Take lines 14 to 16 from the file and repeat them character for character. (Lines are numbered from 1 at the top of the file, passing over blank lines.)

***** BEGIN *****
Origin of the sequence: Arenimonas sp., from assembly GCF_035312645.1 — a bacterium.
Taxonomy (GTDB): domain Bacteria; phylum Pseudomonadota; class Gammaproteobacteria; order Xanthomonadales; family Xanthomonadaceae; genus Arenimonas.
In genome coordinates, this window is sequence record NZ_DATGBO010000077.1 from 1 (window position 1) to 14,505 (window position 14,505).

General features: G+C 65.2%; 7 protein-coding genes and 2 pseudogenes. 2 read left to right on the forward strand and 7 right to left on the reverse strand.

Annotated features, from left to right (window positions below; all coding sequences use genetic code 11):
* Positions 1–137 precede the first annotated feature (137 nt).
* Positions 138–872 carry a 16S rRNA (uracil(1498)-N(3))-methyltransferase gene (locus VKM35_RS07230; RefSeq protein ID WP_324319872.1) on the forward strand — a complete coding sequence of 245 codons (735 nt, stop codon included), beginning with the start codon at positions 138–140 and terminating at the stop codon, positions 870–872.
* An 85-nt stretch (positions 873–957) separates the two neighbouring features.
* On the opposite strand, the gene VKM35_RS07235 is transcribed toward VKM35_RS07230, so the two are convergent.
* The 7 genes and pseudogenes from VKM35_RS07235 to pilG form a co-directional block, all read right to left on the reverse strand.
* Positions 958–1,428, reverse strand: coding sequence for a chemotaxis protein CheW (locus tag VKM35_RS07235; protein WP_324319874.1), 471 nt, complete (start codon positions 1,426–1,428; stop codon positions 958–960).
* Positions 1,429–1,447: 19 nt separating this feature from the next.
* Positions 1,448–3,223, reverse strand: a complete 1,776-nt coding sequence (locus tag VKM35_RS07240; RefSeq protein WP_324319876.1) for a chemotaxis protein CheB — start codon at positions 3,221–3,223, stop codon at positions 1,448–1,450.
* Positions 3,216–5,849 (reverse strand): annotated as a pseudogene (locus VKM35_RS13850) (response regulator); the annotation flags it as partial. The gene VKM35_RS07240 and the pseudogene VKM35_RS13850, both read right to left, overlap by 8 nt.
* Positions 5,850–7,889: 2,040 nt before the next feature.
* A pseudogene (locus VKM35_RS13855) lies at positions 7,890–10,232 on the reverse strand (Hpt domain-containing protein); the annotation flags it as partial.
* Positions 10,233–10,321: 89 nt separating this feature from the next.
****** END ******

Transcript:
* Positions 3,216–5,849 (reverse strand): annotated as a pseudogene (locus VKM35_RS13850) (response regulator); the annotation flags it as partial. The gene VKM35_RS07240 and the pseudogene VKM35_RS13850, both read right to left, overlap by 8 nt.
* Positions 5,850–7,889: 2,040 nt before the next feature.
* A pseudogene (locus VKM35_RS13855) lies at positions 7,890–10,232 on the reverse strand (Hpt domain-containing protein); the annotation flags it as partial.